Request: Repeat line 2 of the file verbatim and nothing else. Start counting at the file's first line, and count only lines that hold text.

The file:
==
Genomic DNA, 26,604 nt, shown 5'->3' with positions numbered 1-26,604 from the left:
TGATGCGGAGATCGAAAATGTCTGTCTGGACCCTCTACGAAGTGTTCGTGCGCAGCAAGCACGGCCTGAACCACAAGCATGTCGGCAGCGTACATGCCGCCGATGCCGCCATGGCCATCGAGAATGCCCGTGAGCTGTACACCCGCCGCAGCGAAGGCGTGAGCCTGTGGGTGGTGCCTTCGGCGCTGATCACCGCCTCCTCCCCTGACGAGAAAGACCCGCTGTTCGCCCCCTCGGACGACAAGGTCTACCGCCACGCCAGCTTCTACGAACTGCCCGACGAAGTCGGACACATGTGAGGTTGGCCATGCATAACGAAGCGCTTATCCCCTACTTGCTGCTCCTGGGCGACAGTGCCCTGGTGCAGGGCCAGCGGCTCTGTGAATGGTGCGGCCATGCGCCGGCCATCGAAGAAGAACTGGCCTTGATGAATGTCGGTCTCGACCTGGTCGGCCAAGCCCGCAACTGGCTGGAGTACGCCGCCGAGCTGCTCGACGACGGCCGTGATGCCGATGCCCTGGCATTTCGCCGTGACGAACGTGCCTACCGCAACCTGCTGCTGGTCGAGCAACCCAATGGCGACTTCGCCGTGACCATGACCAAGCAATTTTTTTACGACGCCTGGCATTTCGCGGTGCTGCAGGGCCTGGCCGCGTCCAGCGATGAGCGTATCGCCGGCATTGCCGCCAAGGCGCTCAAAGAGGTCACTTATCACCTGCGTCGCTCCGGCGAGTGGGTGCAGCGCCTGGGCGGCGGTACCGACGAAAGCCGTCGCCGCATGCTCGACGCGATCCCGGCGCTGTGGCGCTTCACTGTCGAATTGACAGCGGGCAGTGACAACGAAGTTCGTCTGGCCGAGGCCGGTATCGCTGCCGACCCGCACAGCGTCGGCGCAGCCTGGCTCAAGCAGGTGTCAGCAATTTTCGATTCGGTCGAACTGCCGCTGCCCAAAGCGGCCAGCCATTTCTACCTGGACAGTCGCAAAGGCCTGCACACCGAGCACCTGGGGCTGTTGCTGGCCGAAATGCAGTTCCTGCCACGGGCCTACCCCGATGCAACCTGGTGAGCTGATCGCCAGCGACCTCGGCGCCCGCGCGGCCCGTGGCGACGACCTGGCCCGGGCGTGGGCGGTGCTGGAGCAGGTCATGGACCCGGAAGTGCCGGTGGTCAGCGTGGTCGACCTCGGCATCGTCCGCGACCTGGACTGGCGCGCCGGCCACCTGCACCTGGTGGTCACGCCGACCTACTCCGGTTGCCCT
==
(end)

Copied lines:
TGATGCGGAGATCGAAAATGTCTGTCTGGACCCTCTACGAAGTGTTCGTGCGCAGCAAGCACGGCCTGAACCACAAGCATGTCGGCAGCGTACATGCCGCCGATGCCGCCATGGCCATCGAGAATGCCCGTGAGCTGTACACCCGCCGCAGCGAAGGCGTGAGCCTGTGGGTGGTGCCTTCGGCGCTGATCACCGCCTCCTCCCCTGACGAGAAAGACCCGCTGTTCGCCCCCTCGGACGACAAGGTCTACCGCCACGCCAGCTTCTACGAACTGCCCGACGAAGTCGGACACATGTGAGGTTGGCCATGCATAACGAAGCGCTTATCCCCTACTTGCTGCTCCTGGGCGACAGTGCCCTGGTGCAGGGCCAGCGGCTCTGTGAATGGTGCGGCCATGCGCCGGCCATCGAAGAAGAACTGGCCTTGATGAATGTCGGTCTCGACCTGGTCGGCCAAGCCCGCAACTGGCTGGAGTACGCCGCCGAGCTGCTCGACGACGGCCGTGATGCCGATGCCCTGGCATTTCGCCGTGACGAACGTGCCTACCGCAACCTGCTGCTGGTCGAGCAACCCAATGGCGACTTCGCCGTGACCATGACCAAGCAATTTTTTTACGACGCCTGGCATTTCGCGGTGCTGCAGGGCCTGGCCGCGTCCAGCGATGAGCGTATCGCCGGCATTGCCGCCAAGGCGCTCAAAGAGGTCACTTATCACCTGCGTCGCTCCGGCGAGTGGGTGCAGCGCCTGGGCGGCGGTACCGACGAAAGCCGTCGCCGCATGCTCGACGCGATCCCGGCGCTGTGGCGCTTCACTGTCGAATTGACAGCGGGCAGTGACAACGAAGTTCGTCTGGCCGAGGCCGGTATCGCTGCCGACCCGCACAGCGTCGGCGCAGCCTGGCTCAAGCAGGTGTCAGCAATTTTCGATTCGGTCGAACTGCCGCTGCCCAAAGCGGCCAGCCATTTCTACCTGGACAGTCGCAAAGGCCTGCACACCGAGCACCTGGGGCTGTTGCTGGCCGAAATGCAGTTCCTGCCACGGGCCTACCCCGATGCAACCTGGTGAGCTGATCGCCAGCGACCTCGGCGCCCGCGCGGCCCGTGGCGACGACCTGGCCCGGGCGTGGGCGGTGCTGGAGCAGGTCATGGACCCGGAAGTGCCGGTGGTCAGCGTGGTCGACCTCGGCATCGTCCGCGACCTGGACTGGCGCGCCGGCCACCTGCACCTGGTGGTCACGCCGACCTACTCCGGTTGCCCT